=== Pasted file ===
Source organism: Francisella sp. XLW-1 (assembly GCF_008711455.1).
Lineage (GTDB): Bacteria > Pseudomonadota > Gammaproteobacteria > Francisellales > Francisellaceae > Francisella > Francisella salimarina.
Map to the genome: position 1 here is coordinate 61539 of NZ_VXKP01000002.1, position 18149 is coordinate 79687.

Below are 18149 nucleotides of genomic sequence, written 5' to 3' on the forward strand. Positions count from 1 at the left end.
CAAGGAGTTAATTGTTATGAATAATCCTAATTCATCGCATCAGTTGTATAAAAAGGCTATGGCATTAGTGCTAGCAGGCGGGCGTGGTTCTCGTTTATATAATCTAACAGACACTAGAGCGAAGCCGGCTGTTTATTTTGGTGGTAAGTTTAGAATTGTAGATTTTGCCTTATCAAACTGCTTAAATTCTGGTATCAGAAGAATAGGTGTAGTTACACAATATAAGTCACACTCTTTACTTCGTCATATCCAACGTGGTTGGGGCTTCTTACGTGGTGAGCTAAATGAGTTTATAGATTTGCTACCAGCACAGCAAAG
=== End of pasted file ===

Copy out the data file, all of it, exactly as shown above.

Source organism: Francisella sp. XLW-1 (assembly GCF_008711455.1).
Lineage (GTDB): Bacteria > Pseudomonadota > Gammaproteobacteria > Francisellales > Francisellaceae > Francisella > Francisella salimarina.
Map to the genome: position 1 here is coordinate 61539 of NZ_VXKP01000002.1, position 18149 is coordinate 79687.

Below are 18149 nucleotides of genomic sequence, written 5' to 3' on the forward strand. Positions count from 1 at the left end.
CAAGGAGTTAATTGTTATGAATAATCCTAATTCATCGCATCAGTTGTATAAAAAGGCTATGGCATTAGTGCTAGCAGGCGGGCGTGGTTCTCGTTTATATAATCTAACAGACACTAGAGCGAAGCCGGCTGTTTATTTTGGTGGTAAGTTTAGAATTGTAGATTTTGCCTTATCAAACTGCTTAAATTCTGGTATCAGAAGAATAGGTGTAGTTACACAATATAAGTCACACTCTTTACTTCGTCATATCCAACGTGGTTGGGGCTTCTTACGTGGTGAGCTAAATGAGTTTATAGATTTGCTACCAGCACAGCAAAG